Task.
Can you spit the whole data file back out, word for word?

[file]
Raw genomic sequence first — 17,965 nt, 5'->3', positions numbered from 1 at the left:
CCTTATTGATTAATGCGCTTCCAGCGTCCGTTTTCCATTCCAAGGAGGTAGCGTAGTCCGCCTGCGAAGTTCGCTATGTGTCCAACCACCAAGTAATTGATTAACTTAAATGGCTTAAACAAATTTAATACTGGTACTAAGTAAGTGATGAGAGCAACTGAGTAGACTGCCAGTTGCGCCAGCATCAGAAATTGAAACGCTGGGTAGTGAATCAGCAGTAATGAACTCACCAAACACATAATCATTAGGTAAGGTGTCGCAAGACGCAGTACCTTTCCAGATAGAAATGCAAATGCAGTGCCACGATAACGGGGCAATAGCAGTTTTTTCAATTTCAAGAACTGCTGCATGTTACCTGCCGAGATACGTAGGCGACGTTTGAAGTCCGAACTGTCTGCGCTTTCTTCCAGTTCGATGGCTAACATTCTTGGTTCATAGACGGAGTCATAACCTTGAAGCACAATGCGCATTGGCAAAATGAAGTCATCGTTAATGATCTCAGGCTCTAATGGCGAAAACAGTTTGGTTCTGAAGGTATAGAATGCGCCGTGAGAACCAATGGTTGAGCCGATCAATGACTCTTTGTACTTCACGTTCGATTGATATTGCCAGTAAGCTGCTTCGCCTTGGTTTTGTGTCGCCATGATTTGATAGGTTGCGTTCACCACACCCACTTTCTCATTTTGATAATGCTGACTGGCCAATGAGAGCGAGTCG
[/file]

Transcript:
Raw genomic sequence first — 17,965 nt, 5'->3', positions numbered from 1 at the left:
CCTTATTGATTAATGCGCTTCCAGCGTCCGTTTTCCATTCCAAGGAGGTAGCGTAGTCCGCCTGCGAAGTTCGCTATGTGTCCAACCACCAAGTAATTGATTAACTTAAATGGCTTAAACAAATTTAATACTGGTACTAAGTAAGTGATGAGAGCAACTGAGTAGACTGCCAGTTGCGCCAGCATCAGAAATTGAAACGCTGGGTAGTGAATCAGCAGTAATGAACTCACCAAACACATAATCATTAGGTAAGGTGTCGCAAGACGCAGTACCTTTCCAGATAGAAATGCAAATGCAGTGCCACGATAACGGGGCAATAGCAGTTTTTTCAATTTCAAGAACTGCTGCATGTTACCTGCCGAGATACGTAGGCGACGTTTGAAGTCCGAACTGTCTGCGCTTTCTTCCAGTTCGATGGCTAACATTCTTGGTTCATAGACGGAGTCATAACCTTGAAGCACAATGCGCATTGGCAAAATGAAGTCATCGTTAATGATCTCAGGCTCTAATGGCGAAAACAGTTTGGTTCTGAAGGTATAGAATGCGCCGTGAGAACCAATGGTTGAGCCGATCAATGACTCTTTGTACTTCACGTTCGATTGATATTGCCAGTAAGCTGCTTCGCCTTGGTTTTGTGTCGCCATGATTTGATAGGTTGCGTTCACCACACCCACTTTCTCATTTTGATAATGCTGACTGGCCAATGAGAGCGAGTCG